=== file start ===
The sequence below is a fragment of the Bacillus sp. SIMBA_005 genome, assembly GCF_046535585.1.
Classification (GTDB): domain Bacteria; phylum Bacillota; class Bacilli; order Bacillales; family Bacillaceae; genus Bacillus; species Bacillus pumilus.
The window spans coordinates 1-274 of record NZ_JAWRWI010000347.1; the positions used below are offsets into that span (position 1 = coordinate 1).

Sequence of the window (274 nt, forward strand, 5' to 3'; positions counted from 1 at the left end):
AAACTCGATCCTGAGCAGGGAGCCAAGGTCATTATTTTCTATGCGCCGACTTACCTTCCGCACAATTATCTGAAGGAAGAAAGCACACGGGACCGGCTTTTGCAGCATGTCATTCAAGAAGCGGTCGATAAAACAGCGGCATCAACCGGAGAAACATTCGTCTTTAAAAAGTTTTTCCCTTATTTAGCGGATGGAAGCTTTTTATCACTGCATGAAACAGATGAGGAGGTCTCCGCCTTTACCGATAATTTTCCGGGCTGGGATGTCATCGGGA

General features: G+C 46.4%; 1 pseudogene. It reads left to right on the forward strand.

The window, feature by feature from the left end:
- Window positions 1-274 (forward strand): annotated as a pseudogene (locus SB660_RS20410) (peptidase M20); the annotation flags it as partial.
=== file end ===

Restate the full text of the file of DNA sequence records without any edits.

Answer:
The sequence below is a fragment of the Bacillus sp. SIMBA_005 genome, assembly GCF_046535585.1.
Classification (GTDB): domain Bacteria; phylum Bacillota; class Bacilli; order Bacillales; family Bacillaceae; genus Bacillus; species Bacillus pumilus.
The window spans coordinates 1-274 of record NZ_JAWRWI010000347.1; the positions used below are offsets into that span (position 1 = coordinate 1).

Sequence of the window (274 nt, forward strand, 5' to 3'; positions counted from 1 at the left end):
AAACTCGATCCTGAGCAGGGAGCCAAGGTCATTATTTTCTATGCGCCGACTTACCTTCCGCACAATTATCTGAAGGAAGAAAGCACACGGGACCGGCTTTTGCAGCATGTCATTCAAGAAGCGGTCGATAAAACAGCGGCATCAACCGGAGAAACATTCGTCTTTAAAAAGTTTTTCCCTTATTTAGCGGATGGAAGCTTTTTATCACTGCATGAAACAGATGAGGAGGTCTCCGCCTTTACCGATAATTTTCCGGGCTGGGATGTCATCGGGA

General features: G+C 46.4%; 1 pseudogene. It reads left to right on the forward strand.

The window, feature by feature from the left end:
- Window positions 1-274 (forward strand): annotated as a pseudogene (locus SB660_RS20410) (peptidase M20); the annotation flags it as partial.